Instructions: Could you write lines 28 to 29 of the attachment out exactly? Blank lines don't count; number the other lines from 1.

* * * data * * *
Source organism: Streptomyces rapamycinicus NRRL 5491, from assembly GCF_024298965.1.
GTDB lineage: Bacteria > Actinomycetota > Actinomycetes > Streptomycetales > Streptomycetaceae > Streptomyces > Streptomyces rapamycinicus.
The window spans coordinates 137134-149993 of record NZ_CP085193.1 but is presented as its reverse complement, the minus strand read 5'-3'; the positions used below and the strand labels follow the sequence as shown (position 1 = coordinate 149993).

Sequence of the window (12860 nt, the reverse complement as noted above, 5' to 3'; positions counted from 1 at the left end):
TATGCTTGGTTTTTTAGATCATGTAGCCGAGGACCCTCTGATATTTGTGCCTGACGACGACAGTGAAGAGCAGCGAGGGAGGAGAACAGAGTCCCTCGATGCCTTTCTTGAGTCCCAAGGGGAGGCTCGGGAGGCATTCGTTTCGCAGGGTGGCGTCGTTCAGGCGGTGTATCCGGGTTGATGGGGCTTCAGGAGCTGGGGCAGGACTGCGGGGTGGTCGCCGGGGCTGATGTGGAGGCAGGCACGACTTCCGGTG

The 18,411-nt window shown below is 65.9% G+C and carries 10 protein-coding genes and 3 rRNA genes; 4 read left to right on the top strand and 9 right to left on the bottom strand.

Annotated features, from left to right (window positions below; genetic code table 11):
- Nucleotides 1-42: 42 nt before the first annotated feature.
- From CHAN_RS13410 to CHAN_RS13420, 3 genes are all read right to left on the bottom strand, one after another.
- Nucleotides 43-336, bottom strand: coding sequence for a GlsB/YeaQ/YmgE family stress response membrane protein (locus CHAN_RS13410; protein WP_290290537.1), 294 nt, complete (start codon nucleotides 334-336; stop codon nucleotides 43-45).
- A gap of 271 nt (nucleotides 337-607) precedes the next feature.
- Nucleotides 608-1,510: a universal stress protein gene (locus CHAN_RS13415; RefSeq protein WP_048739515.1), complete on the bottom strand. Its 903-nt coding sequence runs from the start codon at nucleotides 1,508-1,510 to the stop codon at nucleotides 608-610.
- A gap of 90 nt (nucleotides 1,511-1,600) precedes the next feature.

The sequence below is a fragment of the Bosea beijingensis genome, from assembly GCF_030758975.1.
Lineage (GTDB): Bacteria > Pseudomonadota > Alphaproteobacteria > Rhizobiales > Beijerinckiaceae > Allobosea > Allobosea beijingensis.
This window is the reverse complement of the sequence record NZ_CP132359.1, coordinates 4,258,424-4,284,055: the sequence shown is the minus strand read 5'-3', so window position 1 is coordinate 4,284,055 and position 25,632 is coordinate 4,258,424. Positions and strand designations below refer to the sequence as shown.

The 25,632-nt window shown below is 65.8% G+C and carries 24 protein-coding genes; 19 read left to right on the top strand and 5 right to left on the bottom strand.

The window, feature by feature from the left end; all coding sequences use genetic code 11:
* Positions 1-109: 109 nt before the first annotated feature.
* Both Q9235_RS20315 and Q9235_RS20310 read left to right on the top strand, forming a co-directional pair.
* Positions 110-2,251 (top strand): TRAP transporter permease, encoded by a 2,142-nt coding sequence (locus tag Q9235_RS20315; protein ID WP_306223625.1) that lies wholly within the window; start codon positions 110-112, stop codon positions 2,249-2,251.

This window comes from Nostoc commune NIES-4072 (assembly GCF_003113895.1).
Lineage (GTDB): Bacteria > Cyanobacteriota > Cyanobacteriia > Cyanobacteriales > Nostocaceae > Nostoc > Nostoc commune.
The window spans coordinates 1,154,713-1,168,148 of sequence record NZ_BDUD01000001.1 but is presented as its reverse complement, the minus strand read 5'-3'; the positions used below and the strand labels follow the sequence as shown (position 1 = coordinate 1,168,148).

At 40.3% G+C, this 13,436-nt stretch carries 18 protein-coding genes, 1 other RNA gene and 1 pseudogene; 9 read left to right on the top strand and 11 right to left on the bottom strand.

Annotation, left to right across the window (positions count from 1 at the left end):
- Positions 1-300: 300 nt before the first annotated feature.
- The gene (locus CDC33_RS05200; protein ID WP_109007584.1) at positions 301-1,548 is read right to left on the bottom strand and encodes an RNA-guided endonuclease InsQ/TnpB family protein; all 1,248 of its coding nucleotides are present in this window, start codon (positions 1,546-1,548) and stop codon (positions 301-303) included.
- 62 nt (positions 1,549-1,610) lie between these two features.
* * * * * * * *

- The gene (locus CDC33_RS05200; protein ID WP_109007584.1) at positions 301-1,548 is read right to left on the bottom strand and encodes an RNA-guided endonuclease InsQ/TnpB family protein; all 1,248 of its coding nucleotides are present in this window, start codon (positions 1,546-1,548) and stop codon (positions 301-303) included.
- 62 nt (positions 1,549-1,610) lie between these two features.